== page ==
“My favorite part in particular about working behind the scenes is staying hidden,” said Hardwick, “we make sure everything is as much taken care of as we can. I like to make sure we’re as prepared as we can be so most of the cast has less to worry about.”

Bockhahn likes to be unseen, much like Hardwick. “As long as we remain unseen, we’ve done our job.

“The whole point of a show is to draw the audience into a believable, observable experience and paint a picture for the audience to enjoy.  If you see any of the behind-the-scenes stuff while the production is in motion, it’s like a hole in the picture.”

Roberts loves the duet between Archibald and Dr. Craven. “‘Lily’s Eyes’ has to rank right up there with the highlights of the show. Kevin and Larry are a phenomenal pair in that song.”

Hardwick also identified that scene as her favorite.

“There is so much going on during that scene, and several musical numbers that blend into one another. “Lily’s Eyes” takes place during a storm, and Kevin and Larry do such a wonderful job with that song.  It’s nearly had me in tears several times during rehearsals.”

Roberts believes that the story, despite being written in the Victorian era, still has relevance in the modern world. She said she believes the portrayal of the parent-child relationship in the story will resonate with the audience.

Hardwick relates to the maternal figure she plays in the show. “I play Mary’s Ayah, her Indian nanny and servant, who dies of the cholera.” She, along with her Indian Fakir counterpart, are among the figures who come back to “visit” Mary when she moves into Misselthwaite Manor with her uncle.

“As a mother, and also as a mother type around the theater, I can relate to her at least a bit.  She is very compassionate and caring, making sure Mary has whatever she needs. I like to think I take care of my children like that, as well as my fellow actors.”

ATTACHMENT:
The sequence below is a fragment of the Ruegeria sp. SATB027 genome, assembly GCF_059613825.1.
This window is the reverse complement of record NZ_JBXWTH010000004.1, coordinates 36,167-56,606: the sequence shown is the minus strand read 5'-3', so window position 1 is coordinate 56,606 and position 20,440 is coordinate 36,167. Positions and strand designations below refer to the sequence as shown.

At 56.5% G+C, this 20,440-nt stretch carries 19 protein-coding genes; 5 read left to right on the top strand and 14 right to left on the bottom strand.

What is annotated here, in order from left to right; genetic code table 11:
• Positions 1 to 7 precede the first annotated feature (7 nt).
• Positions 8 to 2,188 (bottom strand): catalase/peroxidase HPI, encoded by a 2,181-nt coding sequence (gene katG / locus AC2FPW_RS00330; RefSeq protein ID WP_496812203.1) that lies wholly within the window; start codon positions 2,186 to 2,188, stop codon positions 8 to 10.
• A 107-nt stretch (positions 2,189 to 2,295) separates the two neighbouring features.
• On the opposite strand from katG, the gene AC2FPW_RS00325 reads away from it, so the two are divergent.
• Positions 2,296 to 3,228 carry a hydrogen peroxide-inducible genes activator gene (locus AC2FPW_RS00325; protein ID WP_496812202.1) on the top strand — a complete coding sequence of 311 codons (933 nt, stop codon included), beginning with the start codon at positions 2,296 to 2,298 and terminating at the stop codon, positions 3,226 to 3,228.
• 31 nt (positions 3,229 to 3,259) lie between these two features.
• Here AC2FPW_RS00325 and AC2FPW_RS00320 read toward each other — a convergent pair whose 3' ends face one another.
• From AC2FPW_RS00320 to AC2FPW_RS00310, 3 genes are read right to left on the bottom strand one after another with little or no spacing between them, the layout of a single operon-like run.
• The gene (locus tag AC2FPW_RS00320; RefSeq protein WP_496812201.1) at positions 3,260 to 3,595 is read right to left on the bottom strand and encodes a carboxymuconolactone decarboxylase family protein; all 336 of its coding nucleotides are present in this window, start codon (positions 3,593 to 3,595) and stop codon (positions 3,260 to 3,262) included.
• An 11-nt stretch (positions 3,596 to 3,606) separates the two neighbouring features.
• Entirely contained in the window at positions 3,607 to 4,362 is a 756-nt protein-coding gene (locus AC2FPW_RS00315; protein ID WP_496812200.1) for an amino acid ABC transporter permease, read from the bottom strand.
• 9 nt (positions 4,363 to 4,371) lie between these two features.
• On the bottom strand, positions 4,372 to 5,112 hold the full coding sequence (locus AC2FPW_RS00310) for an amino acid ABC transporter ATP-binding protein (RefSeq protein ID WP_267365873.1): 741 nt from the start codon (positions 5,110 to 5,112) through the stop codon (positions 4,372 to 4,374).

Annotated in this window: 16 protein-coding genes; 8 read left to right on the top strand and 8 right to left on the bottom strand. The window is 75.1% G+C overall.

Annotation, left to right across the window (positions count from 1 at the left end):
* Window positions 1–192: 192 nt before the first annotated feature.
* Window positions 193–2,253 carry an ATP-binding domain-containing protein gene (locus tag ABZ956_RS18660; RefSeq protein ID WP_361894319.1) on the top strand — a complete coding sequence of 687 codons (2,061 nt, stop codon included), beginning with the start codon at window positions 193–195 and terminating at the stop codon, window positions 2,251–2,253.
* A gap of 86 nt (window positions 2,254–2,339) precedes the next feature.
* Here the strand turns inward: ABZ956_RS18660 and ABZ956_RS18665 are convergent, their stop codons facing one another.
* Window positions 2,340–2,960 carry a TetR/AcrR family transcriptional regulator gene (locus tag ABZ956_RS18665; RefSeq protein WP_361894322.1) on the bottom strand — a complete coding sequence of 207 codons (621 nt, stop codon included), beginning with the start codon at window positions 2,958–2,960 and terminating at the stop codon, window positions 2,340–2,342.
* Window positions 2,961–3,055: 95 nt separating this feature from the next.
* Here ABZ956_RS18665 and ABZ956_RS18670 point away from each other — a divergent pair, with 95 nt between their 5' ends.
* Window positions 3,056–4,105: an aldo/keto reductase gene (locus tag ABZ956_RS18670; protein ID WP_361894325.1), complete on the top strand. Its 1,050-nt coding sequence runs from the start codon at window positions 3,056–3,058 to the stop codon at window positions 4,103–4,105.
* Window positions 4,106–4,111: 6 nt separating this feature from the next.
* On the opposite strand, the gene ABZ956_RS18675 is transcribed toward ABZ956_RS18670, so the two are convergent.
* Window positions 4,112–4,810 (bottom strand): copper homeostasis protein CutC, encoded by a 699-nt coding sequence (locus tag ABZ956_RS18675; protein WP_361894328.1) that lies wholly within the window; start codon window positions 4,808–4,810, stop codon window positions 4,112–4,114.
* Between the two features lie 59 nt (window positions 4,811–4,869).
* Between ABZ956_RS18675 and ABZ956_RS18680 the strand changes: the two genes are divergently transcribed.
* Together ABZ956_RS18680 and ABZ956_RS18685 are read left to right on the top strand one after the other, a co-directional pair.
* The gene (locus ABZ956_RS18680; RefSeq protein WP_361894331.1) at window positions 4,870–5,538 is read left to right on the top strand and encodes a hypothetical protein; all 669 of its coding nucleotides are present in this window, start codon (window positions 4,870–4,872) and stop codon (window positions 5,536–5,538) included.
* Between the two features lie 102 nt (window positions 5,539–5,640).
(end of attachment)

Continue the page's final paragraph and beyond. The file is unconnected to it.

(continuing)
Roberts said she believes that the message about “The Secret Garden” is ultimately about healing. “There are a number of themes presented in ‘The Secret Garden.’ The most obvious, of course, is the healing force of nature.”

Hardwick agreed. “Through time, care, hard work, family and friends, even the worst, most desperate situations are surmountable.”

Bockhahn noted that the story also emphasizes the importance of moving forward in the face of loss and cherishing what you have.

“I think the overall message of the play is this — loss is part of life, and while it is important to recognize the full extent and severity of any loss, it is equally important to recognize and remember what you still have or you run the risk of losing that as well.”

Subsequent evening performances will be held July 8, 14, 15, 21 and 22. Doors open at 7 p.m., and “curtain” is at 7:30. A matinee will also be staged on Sunday, July 16, with doors opening at 1:30 p.m. and curtain at 2 p.m.

Tickets are available for $20 each at Red Rock Books. Center Stage is located at 1425 N. Inyo St.

Pictured: Kevin Anderson as Archibald Craven and Larry Cosner III as Dr. Neville Craven are at odds during a vocal duo from “The Secret Garden.” -- Photo by Rebecca Neipp

Story First Published: 2017-06-30